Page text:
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short-you know not how short. It invites you to enter upon a real repentance, a course of unfeigned obedience. It solemnly reminds you of that much sorer punishment than the punishment of the rich man in the parable, who despised Moses' law, of which he shall be thought worthy, who treads under foot the Son of God, and counts the blood of the covenant, wherewith he was sanctified, an unholy thing, and doth despite unto the Spirit of grace.
The Son of God, who uttered these words of warning, who knew that they who despised Moses and the Prophets would be too hard hearted to believe though one rose from the dead, has for us died and risen, and ascended into glory. At the right hand of His Father's majesty He ever liveth to make intercession for us-for us, for whom He prayed in the last solemn prayer before His agony, "Neither pray I for these alone, but for them also which shall believe on me through their word; that they all may be one; as Thou, Father, art in me, and I in Thee, that they also may be one in Us; that the world may believe that Thou hast sent me." According to His holy promise He hath sent His Spirit to sanctify our hearts, to assist our efforts to obey Him, to quicken our faith and love.
Let it be our serious and resolved purpose to cherish that holy influence, conscious that without Him we cannot live, or love, or hope aright,--conscious that without Him our life is full of sin, and
our prospect full of danger. Let us anxiously set ourselves to use the means of grace: to pray night and day, that our hearts may not be blinded by the deceitfulness of sin; to pray, in public and private, alone and in our families; to read His Word, to attend His holy table, to sanctify His sabbaths. Let us convince ourselves, or rather beseech Him to convince us, that it is by doing His will, that we are to learn His doctrine. Let us seek for no religious excitements, no extraordinary visitations of light, no miracles, no new witness, no Lazarus from the dead: but, as baptized Christians, awake under grace, to the inexpressible importance of living and dying in the faith and fear of God, earnestly convinced that there is none other name under heaven given among men whereby we must be saved, but the name of Jesus,-that there is none other strength whereby we can please God in the least degree, except the strength of His blessed Spirit let us strive to perfect holiness in His fear :-praying always; for efforts to obey without prayer are infidelity: endeavouring to obey ever ; for prayer, without constant effort to obey, is presumption and superstition :—and may God, in His infinite mercy, who, having received us into His Church, did once begin a good work in us, perform it until the day of Jesus Christ!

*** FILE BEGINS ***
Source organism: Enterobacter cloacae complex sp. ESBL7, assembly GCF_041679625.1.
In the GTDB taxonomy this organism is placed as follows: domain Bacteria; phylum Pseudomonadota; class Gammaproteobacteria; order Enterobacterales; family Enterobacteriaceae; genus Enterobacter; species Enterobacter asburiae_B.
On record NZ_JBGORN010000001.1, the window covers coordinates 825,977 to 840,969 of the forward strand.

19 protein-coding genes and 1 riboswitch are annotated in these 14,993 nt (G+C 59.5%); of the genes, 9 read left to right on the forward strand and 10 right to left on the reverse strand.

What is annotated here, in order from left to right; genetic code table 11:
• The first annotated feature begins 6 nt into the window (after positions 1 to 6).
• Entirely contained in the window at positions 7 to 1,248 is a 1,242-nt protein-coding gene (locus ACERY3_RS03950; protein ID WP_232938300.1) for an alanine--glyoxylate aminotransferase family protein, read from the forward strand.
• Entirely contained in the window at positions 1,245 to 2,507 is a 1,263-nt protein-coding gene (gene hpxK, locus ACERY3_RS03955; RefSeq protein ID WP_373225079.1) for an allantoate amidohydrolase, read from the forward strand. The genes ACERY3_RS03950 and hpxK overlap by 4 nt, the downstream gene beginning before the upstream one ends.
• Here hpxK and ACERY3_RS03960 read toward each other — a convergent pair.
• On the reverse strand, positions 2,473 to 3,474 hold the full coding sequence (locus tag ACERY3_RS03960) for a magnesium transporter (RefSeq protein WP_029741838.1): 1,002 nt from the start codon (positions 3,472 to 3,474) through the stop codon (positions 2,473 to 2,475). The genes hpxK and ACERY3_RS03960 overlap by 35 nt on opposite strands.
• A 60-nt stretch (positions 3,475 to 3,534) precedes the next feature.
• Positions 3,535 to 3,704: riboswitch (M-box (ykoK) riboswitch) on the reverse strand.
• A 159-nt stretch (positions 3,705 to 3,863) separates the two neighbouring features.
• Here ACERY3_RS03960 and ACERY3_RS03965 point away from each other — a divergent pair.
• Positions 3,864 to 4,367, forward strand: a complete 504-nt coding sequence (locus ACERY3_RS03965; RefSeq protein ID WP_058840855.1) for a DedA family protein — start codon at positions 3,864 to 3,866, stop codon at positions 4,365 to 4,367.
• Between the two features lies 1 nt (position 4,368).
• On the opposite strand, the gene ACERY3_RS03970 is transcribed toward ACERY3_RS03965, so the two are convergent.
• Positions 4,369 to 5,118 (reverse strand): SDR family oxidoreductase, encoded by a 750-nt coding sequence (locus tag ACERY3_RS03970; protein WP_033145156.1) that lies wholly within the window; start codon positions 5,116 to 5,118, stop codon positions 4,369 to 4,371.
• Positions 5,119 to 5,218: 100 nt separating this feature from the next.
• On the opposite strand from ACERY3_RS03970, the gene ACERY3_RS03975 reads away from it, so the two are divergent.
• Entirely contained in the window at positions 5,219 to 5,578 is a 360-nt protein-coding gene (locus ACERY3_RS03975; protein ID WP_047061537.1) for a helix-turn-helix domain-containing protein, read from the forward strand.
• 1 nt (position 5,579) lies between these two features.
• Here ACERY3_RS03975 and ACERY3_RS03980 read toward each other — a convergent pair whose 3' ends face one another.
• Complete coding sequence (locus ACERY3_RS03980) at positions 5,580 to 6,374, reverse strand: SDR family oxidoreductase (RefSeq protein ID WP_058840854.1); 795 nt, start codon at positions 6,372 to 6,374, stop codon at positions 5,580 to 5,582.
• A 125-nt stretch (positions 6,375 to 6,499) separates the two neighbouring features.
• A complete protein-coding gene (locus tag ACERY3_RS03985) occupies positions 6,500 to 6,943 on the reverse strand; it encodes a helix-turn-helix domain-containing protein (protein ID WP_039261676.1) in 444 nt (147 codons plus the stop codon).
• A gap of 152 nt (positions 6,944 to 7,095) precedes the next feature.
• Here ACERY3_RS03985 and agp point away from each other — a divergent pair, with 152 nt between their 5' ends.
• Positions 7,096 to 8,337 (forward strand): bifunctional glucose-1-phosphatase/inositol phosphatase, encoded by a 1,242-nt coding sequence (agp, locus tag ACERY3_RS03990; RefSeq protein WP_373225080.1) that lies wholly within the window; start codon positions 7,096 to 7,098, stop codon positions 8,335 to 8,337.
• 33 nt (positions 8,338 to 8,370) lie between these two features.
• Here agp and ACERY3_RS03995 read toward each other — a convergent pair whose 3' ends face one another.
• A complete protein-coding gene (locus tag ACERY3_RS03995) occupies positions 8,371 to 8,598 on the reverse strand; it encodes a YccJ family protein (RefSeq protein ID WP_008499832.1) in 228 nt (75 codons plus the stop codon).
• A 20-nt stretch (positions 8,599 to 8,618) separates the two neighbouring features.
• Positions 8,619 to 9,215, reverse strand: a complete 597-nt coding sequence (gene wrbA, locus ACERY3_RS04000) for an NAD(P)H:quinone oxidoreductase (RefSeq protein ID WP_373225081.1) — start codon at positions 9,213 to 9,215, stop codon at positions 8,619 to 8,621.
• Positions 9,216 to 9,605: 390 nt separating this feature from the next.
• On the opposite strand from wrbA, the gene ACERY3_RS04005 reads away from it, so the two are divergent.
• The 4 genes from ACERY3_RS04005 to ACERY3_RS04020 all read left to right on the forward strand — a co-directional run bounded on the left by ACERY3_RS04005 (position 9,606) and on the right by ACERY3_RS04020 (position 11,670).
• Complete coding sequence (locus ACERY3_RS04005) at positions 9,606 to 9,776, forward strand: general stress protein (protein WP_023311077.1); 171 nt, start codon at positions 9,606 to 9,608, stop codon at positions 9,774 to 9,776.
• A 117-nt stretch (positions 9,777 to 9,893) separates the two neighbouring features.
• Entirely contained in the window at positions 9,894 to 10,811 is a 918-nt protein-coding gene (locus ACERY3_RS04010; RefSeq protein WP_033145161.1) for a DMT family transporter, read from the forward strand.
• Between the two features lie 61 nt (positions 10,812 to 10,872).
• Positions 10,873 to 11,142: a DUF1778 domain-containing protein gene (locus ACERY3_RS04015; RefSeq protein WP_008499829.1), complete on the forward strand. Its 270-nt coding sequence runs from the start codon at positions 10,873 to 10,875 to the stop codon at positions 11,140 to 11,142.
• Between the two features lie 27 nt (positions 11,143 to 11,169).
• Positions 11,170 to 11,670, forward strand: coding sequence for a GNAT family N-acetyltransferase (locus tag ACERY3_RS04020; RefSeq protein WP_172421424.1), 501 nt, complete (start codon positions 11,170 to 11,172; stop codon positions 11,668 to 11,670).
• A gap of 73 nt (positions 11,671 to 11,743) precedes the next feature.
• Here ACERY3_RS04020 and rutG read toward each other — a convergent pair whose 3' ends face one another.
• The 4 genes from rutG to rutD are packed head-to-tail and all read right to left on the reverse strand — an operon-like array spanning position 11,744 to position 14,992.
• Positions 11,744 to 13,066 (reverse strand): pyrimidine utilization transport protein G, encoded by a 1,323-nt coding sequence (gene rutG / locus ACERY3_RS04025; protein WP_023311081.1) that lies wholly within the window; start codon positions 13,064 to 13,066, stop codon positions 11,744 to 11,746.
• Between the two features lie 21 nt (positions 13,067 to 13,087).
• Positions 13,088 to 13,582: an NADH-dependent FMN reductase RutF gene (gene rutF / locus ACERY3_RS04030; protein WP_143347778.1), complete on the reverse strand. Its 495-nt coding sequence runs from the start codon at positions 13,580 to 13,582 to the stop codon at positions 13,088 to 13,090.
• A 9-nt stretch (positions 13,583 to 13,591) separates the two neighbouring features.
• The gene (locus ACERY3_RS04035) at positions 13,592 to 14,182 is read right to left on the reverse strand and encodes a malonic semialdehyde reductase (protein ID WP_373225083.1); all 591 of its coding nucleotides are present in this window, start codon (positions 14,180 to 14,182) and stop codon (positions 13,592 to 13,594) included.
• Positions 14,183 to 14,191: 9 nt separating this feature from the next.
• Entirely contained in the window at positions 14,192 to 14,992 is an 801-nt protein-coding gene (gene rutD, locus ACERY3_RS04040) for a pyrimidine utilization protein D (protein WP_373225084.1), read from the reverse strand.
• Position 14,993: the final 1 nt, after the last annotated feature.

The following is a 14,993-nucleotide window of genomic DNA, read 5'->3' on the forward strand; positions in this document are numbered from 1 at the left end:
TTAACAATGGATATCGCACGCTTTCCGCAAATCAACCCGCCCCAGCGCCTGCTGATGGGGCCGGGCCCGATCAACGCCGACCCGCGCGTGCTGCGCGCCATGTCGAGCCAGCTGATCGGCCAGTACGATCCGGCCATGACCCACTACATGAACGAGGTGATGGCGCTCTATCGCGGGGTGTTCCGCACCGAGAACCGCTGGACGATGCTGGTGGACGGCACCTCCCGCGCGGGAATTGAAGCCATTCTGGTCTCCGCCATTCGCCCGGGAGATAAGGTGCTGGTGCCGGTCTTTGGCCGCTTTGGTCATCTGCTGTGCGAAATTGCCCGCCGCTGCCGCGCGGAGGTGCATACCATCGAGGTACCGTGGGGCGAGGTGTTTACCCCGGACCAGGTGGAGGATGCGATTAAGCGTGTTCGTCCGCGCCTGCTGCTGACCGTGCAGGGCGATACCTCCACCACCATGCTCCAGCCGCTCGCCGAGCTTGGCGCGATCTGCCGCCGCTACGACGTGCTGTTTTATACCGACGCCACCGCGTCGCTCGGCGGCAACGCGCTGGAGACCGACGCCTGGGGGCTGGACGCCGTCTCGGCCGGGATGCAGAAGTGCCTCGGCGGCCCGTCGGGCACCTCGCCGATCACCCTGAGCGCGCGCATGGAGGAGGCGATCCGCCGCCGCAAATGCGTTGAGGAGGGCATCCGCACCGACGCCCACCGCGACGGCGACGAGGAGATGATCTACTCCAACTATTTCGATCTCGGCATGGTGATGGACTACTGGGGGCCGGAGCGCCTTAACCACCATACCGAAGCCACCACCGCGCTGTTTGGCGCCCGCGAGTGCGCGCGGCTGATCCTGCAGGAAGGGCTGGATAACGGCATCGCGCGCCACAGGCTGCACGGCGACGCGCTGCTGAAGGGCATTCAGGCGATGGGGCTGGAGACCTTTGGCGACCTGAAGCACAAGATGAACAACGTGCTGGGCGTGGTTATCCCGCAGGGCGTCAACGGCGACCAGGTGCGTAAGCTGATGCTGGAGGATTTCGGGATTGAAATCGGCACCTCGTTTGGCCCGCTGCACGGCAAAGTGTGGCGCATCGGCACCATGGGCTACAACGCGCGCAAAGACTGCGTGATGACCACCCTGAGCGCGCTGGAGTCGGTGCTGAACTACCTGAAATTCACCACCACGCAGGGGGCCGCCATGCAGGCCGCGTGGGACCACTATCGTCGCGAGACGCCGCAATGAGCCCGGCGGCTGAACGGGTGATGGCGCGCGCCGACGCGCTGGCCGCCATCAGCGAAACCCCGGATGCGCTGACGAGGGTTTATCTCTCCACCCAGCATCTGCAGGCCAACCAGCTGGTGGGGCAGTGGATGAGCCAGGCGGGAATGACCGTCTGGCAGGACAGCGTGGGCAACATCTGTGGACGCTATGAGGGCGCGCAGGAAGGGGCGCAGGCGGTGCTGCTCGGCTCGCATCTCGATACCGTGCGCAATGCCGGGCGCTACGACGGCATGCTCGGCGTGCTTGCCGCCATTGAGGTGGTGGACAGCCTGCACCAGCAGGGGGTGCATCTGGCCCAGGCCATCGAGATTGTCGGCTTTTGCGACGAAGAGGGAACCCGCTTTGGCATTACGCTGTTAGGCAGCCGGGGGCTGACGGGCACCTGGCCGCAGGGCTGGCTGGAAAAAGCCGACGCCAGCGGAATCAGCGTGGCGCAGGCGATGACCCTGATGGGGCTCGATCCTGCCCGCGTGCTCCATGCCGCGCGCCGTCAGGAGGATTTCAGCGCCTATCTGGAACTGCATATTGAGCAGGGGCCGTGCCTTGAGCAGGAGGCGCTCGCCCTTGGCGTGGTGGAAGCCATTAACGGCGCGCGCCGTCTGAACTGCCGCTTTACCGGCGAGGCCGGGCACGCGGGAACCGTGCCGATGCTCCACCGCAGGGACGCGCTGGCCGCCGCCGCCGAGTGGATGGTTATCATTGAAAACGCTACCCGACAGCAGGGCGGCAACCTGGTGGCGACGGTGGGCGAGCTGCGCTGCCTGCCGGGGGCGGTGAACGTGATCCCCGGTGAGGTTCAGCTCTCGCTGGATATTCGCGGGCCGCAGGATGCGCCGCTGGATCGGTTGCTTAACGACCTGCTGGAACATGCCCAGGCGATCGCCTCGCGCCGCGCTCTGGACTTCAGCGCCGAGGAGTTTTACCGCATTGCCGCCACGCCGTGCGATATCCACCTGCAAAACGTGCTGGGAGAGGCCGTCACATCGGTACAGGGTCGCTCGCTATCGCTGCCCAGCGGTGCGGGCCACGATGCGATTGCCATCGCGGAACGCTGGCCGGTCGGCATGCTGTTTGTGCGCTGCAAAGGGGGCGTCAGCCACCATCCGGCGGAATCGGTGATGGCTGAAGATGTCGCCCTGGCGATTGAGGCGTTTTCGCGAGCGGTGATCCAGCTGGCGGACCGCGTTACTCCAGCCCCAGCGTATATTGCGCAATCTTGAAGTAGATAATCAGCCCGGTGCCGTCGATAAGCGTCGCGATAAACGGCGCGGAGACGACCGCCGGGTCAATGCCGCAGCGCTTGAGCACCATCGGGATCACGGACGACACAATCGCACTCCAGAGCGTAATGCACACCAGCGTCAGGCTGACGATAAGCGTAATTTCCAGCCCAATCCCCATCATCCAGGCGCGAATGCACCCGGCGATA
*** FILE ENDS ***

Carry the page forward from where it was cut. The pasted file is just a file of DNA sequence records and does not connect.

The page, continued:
ST. JOHN xii. 39.
"For this cause they could not believe, because Esaias saith again, He hath blinded their eyes, and hardened their heart; lest they should see with their eyes, and understand with their heart, and I should heal them.”